“I am excited to welcome the inaugural cohort of Marshall-Motley Scholars and to entrust them with this opportunity to preserve and expand LDF’s rich legacy of pursuing racial justice in the South on behalf of Black communities,” said Jino Ray, LDF’s Director of the Marshall-Motley Scholars Program. “The Scholars enter this stage following in the legacy of LDF’s 81-year-long history of monumental legal victories that removed some of the most significant structural and foundational barriers preventing progress for Black Americans—particularly in the South. Collectively, they bring with them passion and a bright light of hope that inspires us to reimagine what ‘liberty and justice for all’ could really look like in America. The Scholars also represent an opportunity to extend the fight for racial justice in the South to all corners of the region so that every community is equally represented.”
“I am so excited to see this inaugural cohort of Marshall-Motley Scholars. These 10 new future leaders will become leading civil right attorneys across the South and our nation dedicated to the fight for racial justice and equity,” said Columbia, South Carolina, mayor Steve Benjamin. “As we have seen this year, the rights and protections afforded Black communities are under a relentless wave of attacks, especially in the area of voting rights where a slew of voter suppression bills have been introduced, including here in South Carolina. We must redouble our efforts to provide the South with the legal minds needed to preserve and protect the rights of all Americans. In the spirit of Marshall, Motley, Julius Chambers and so many others, I am excited that the Scholars have joined this fight.”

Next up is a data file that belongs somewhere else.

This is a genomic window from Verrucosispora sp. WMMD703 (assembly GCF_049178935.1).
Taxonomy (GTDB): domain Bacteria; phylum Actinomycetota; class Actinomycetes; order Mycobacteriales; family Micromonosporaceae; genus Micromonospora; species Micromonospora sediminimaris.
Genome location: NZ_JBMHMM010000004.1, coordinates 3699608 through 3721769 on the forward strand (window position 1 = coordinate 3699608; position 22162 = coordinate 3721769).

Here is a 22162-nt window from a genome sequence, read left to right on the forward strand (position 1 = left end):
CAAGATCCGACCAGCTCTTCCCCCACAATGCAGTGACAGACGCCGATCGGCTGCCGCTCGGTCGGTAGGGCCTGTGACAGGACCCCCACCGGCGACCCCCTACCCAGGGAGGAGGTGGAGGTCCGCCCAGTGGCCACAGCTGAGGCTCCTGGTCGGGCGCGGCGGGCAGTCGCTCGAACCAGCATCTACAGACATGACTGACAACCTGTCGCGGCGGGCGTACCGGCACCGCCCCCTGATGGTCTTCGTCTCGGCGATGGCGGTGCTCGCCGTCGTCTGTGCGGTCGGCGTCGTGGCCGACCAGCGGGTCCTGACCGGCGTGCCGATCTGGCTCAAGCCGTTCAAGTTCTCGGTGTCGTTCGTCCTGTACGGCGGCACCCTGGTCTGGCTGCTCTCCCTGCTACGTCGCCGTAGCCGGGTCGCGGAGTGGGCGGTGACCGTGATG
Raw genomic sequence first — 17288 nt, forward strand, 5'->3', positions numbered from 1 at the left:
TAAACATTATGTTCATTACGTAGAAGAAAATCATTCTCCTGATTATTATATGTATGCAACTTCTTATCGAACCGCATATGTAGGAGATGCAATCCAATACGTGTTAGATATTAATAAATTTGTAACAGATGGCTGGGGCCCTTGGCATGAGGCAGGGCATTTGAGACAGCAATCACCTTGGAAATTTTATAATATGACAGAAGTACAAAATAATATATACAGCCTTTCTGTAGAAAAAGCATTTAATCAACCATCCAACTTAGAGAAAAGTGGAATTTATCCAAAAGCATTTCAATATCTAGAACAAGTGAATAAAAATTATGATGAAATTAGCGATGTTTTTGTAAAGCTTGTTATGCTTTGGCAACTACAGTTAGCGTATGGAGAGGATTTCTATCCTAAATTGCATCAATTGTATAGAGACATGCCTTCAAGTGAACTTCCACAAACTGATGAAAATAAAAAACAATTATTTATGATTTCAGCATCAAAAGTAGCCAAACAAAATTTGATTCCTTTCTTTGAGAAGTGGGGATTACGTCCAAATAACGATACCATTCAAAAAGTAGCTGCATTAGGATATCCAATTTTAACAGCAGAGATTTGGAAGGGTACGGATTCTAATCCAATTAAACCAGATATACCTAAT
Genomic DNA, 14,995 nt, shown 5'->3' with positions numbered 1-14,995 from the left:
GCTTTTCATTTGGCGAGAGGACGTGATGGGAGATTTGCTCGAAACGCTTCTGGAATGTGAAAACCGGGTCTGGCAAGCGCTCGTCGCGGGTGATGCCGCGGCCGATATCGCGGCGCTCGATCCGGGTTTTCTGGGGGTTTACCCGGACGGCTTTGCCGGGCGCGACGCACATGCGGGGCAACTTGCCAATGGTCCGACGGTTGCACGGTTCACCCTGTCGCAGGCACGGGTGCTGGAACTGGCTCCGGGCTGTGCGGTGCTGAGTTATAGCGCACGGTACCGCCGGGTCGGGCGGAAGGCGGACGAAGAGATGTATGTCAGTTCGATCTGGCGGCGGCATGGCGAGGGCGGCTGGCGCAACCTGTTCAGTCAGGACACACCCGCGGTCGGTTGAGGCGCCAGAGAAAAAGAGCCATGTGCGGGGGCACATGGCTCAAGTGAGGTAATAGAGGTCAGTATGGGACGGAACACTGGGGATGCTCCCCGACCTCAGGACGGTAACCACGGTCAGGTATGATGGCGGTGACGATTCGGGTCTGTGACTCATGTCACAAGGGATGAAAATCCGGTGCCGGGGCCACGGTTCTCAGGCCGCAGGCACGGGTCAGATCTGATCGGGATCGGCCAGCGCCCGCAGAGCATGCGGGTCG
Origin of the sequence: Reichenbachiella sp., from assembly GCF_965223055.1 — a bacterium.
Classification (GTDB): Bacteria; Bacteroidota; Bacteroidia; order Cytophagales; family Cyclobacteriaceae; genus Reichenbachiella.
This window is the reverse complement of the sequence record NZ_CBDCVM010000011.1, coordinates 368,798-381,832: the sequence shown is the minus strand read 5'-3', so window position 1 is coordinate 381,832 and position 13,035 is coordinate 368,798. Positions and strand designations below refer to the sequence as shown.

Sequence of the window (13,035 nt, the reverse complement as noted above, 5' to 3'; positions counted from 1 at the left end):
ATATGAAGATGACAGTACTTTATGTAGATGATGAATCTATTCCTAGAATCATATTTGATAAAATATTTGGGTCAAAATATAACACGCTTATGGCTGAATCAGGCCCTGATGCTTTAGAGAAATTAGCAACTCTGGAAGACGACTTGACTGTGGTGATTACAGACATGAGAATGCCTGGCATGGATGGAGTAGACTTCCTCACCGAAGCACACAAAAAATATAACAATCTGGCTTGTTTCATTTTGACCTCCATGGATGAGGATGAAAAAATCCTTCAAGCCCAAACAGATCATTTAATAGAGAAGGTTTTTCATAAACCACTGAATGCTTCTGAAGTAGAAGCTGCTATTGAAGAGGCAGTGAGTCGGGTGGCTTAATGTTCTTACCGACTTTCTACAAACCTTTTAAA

Biographies for Inaugural MMSP Cohort
Scholar Name: Dominique Erney
Dominique Erney is from Gainesville, Florida. As a student at Harvard University, she sought to educate herself thoroughly on the systemic and historic anti-Black racism in America and gain the skills to dismantle it to make room for a new world. She is driven by the pursuit of racial justice for Black people. Dominique has held internship positions with the ACLU National Prison Project and Justice Policy Institute. Additionally, she was co-chair of Black at Brennan – an internal employee affinity group – where she helped to lead organization-wide and management-level conversations about how the Brennan Center should address systemic racism both externally and internally.
Dominique intends on returning to the South to work on behalf of Black Americans to reimagine the criminal legal system. She will utilize law school to peel back the layers of how racial inequity plays out in society and gain more tools as a changemaker to dismantle unjust systems.
Scholar Name: Ashley Fox
Born and raised in Nashville, Tennessee, Ashley Fox proudly traces her roots to the Mississippi Delta. She attended Washington University where she earned numerous awards and scholarships and held leadership positions within the Association of Black Students. She has a profound passion for racial justice. She has identified numerous disparities facing the Black community, including the grief of premature deaths, income disparities, voter suppression, and more. The human cost of such conditions for Black people – particularly in the South – results in Ashley’s commitment to pursuing the practice of civil rights law.